We both woke up about half an hour from entering Sydney, which was lucky as we got to see the fantastic bridge in the horizon and marvel as we crossed the bridge into the city which would become our home for the next 10 days over Christmas and New Year. It would also be the city where we were joined by Jackie's mum who we will refer to as Mummy T as she became known throughout our stay.
On arrival we went straight to Mummy T's hotel just round the corner from Hyde Park in Sydney. We were early so we could not check into our youth hostel just yet, so dumped our bags off and went for breakfast up near Darling Harbour.
Both Jackie and I were so excited to be in Sydney. The East Coast of Australia was fantastic but we were both looking forward to hitting a city where we could really explore and especially one which is so iconic.Following breakfast, we checked Mummy T out of her hotel and trekked back to YHA Central hostel, which we booked back in May 2008. Due to it being Christmas time, all hostels were rammed at the seams and we were very lucky to get into this hostel, which should be called a 'hotel'.
Clean, friendly, with fantastic facilities including a tour desk, cinema, roof top terrace and swimming pool, Sydney Central was really spoiling us over Christmas and why not eh!The three of us checked into our four sharing dorm, so we always knew that we would be joined by a random but who, we did not know. An hour later, a German guy called 'Manfred' who in honesty was very sweet, if not a little odd checked in and he would be our roommate for Christmas Day for both him (celebrated on the evening of the 24th) and for us the following day.
We immediately went out to explore. Mummy T had already been there for a day, so knew the way to get to see the sights. Off we went, through the magical botanical gardens and round the corner which is when we first saw it!! The Opera house and Harbour Bridge are stunning. So iconic, so well known but they leave you gazing in awe, not only when you first see them, but every time you see them.Along with Ayres rock, these two magical pieces of architecture rise through the skyline and amaze you with their glory. The camera's came straight out. Before we knew it almost 100 pictures dedicated to them.We kept snapping every step we took nearer to them - we will need to take time deciding what we will put on our blog.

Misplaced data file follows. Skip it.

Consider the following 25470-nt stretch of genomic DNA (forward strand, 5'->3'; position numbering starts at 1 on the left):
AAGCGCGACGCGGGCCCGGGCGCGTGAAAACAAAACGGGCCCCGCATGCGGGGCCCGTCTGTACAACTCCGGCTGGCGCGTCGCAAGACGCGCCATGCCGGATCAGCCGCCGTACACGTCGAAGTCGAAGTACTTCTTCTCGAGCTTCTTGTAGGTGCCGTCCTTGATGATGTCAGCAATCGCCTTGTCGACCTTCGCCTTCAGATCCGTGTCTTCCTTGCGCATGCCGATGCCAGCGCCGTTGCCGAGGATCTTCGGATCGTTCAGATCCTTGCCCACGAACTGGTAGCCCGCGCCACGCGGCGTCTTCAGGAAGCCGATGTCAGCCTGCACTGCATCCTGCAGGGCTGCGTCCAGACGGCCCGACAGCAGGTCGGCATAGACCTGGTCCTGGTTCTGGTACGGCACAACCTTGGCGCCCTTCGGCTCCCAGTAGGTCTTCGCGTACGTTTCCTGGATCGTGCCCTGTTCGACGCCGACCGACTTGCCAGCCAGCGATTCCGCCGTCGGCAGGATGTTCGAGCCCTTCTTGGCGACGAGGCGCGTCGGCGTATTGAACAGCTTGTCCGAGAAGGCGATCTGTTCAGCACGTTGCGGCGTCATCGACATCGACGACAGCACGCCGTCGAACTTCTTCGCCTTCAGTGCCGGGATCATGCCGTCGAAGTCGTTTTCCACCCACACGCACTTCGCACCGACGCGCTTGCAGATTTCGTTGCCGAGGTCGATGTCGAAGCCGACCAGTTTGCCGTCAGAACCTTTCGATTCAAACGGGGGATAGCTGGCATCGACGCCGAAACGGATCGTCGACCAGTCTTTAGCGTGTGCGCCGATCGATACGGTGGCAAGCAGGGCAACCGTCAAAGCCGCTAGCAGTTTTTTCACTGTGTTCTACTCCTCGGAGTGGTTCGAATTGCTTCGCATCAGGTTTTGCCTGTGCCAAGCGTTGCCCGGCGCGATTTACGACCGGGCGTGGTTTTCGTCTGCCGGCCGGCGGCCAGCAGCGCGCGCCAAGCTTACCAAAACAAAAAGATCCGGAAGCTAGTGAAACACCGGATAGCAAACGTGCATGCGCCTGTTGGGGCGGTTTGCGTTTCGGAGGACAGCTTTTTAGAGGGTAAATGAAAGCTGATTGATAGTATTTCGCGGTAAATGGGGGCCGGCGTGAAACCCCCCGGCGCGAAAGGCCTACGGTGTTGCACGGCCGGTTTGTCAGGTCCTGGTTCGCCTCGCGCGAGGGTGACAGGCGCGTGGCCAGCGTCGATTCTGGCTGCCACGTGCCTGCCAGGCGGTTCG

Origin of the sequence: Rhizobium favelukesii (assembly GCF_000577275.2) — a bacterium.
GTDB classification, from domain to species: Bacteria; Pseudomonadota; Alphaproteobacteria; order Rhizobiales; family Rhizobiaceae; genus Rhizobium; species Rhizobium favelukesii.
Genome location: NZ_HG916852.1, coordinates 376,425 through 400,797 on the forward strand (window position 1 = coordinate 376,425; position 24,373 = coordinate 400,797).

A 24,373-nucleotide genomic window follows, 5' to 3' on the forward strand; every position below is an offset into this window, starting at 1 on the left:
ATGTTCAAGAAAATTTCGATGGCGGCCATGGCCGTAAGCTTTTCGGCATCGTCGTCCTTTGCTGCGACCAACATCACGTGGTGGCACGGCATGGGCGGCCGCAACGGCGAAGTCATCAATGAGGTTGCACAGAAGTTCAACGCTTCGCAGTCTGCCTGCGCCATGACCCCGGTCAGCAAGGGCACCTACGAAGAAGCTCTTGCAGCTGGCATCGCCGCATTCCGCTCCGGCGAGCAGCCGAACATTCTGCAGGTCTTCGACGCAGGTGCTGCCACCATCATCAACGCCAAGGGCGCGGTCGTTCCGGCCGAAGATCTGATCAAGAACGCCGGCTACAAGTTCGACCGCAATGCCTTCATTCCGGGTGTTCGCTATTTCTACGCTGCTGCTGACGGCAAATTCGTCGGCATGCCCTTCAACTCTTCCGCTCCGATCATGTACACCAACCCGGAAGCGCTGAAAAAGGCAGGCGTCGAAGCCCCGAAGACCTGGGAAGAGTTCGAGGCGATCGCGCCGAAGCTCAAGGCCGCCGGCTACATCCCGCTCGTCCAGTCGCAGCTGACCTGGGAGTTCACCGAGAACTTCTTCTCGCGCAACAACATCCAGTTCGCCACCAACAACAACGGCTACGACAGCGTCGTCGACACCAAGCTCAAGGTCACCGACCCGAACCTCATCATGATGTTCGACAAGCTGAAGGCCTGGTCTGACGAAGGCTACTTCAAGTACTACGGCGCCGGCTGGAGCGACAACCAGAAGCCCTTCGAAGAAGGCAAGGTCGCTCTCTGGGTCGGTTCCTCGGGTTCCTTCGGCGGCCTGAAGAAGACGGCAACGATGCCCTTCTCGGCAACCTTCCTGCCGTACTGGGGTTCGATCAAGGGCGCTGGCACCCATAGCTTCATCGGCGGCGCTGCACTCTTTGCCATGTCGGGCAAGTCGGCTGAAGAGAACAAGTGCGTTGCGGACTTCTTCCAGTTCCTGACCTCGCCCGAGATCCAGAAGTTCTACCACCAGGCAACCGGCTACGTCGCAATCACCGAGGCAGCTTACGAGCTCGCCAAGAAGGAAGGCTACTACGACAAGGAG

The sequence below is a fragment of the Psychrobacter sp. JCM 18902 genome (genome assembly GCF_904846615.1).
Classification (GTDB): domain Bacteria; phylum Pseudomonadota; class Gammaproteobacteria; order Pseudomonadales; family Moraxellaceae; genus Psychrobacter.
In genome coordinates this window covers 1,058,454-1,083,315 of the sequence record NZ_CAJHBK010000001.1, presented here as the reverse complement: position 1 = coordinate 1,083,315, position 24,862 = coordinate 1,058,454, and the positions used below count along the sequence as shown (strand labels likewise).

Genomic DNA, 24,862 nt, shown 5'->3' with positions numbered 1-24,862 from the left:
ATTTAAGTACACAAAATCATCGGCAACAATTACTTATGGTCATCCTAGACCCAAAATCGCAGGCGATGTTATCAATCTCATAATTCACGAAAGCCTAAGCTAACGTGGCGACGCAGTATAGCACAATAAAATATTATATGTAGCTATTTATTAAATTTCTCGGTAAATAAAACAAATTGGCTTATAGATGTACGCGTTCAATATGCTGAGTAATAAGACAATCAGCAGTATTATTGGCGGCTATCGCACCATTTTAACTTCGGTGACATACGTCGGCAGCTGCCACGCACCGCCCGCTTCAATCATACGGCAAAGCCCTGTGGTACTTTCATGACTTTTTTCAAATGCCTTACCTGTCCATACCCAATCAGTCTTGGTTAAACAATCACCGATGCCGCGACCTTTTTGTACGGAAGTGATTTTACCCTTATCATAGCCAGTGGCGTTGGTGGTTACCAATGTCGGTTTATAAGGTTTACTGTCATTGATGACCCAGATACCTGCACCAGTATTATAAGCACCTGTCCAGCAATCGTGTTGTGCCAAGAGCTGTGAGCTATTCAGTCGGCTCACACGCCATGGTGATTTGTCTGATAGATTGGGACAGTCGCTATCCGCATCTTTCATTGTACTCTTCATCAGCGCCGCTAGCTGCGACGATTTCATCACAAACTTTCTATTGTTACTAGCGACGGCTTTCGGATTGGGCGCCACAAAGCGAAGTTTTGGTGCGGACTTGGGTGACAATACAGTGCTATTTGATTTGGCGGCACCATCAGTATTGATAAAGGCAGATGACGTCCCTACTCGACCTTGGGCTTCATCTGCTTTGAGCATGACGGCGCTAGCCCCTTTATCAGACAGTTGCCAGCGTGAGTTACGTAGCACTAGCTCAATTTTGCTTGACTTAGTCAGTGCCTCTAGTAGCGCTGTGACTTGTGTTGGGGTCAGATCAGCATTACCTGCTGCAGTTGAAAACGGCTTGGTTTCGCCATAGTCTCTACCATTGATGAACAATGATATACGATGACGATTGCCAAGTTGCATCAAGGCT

After an ice-cream and a cold drink we headed back to the hostel for dinner and an early night we were all shattered from travelling and traipsing half the way round Sydney.
The following day we were up early as we had all booked on a tour of the Blue Mountains. This mountain range are based about an hour North West of Sydney and we enjoyed a three hour trek through rugged terrain and through really interesting scenery.Mummy T coped admirably with the walk despite putting her foot in a stream of water instead of on one of the stepping stones.
That evening we left Mummy T behind as we were meeting with one of our ex work colleagues - Stevo - who was now living in Sydney.It was amazing to see a friend from home and we spent the evening catching up over a few drinks with him, and arranging our plans for Christmas Day when again we would meet up with him.
We woke up on Christmas Eve, despite it not feeling like it at all. We ventured down to breakfast and through the hostels speakers they were playing all hosts of Christmas songs. Everyone was sitting round eating their breakfast in santa hats, all trying to get into the spirit. We had booked to do the harbour bridge climb today - a three hour climb over the arch of the most famous bridge in the world. The climb was not until 5pm so we spent the day preparing for the next day, buying food and drink for our picnic we were due to have. The bridge climb soon came round and we found ourselves hoisted up and scaling up a bridge. The history of the bridge is fascinating. Thousands of people worked on creating the bridge during the deep depression of the 30's, working up a bridge so high without harnesses does not bear to think of, but only four people lost their life during the whole construction. From the top the view was fantastic, you could see as far as the site of the Sydney 2000 Olympics and through to the Manly heads. As we walked up various points of interest were pointed out including where Nicole Kidman apparently lives and also where Russell Crowe has an apartment.We are not sure that it is worth the $195 dollars that it cost to go across the bridge but it is one of the things thatyou need to tick on the check list and we have done it.
We had an early night that night in order to be ready for Christmas Day. We woke up early; Steve treated us both to Eggs on Toast - makes a change from cereal!!We packed up the picnic and made a swift exit as we were meeting Stevo and heading for a typical Australian Christmas - the beach followed by a BBQ.